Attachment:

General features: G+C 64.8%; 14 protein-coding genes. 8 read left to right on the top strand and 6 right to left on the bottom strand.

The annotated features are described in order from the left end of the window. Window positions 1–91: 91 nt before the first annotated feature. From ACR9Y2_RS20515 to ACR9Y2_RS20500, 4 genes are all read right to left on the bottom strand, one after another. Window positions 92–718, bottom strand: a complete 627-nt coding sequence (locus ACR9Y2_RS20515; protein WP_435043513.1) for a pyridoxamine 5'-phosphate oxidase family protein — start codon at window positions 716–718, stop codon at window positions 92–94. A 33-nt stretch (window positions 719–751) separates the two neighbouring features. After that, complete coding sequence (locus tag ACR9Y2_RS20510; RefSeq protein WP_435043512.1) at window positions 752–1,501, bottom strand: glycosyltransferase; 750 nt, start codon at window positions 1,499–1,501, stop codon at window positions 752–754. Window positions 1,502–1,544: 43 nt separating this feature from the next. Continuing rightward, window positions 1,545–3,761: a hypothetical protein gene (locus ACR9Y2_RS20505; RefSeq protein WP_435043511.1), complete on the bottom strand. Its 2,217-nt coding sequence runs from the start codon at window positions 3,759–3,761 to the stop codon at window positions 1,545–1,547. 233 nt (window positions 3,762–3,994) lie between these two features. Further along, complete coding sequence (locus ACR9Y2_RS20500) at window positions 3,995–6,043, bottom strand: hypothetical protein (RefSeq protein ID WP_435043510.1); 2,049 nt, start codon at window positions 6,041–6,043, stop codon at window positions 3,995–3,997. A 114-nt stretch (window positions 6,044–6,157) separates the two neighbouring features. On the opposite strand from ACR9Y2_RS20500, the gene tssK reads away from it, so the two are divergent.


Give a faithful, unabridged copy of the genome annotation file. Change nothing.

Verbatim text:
General features: G+C 64.8%; 14 protein-coding genes. 8 read left to right on the top strand and 6 right to left on the bottom strand.

The annotated features are described in order from the left end of the window. Window positions 1–91: 91 nt before the first annotated feature. From ACR9Y2_RS20515 to ACR9Y2_RS20500, 4 genes are all read right to left on the bottom strand, one after another. Window positions 92–718, bottom strand: a complete 627-nt coding sequence (locus ACR9Y2_RS20515; protein WP_435043513.1) for a pyridoxamine 5'-phosphate oxidase family protein — start codon at window positions 716–718, stop codon at window positions 92–94. A 33-nt stretch (window positions 719–751) separates the two neighbouring features. After that, complete coding sequence (locus tag ACR9Y2_RS20510; RefSeq protein WP_435043512.1) at window positions 752–1,501, bottom strand: glycosyltransferase; 750 nt, start codon at window positions 1,499–1,501, stop codon at window positions 752–754. Window positions 1,502–1,544: 43 nt separating this feature from the next. Continuing rightward, window positions 1,545–3,761: a hypothetical protein gene (locus ACR9Y2_RS20505; RefSeq protein WP_435043511.1), complete on the bottom strand. Its 2,217-nt coding sequence runs from the start codon at window positions 3,759–3,761 to the stop codon at window positions 1,545–1,547. 233 nt (window positions 3,762–3,994) lie between these two features. Further along, complete coding sequence (locus ACR9Y2_RS20500) at window positions 3,995–6,043, bottom strand: hypothetical protein (RefSeq protein ID WP_435043510.1); 2,049 nt, start codon at window positions 6,041–6,043, stop codon at window positions 3,995–3,997. A 114-nt stretch (window positions 6,044–6,157) separates the two neighbouring features. On the opposite strand from ACR9Y2_RS20500, the gene tssK reads away from it, so the two are divergent.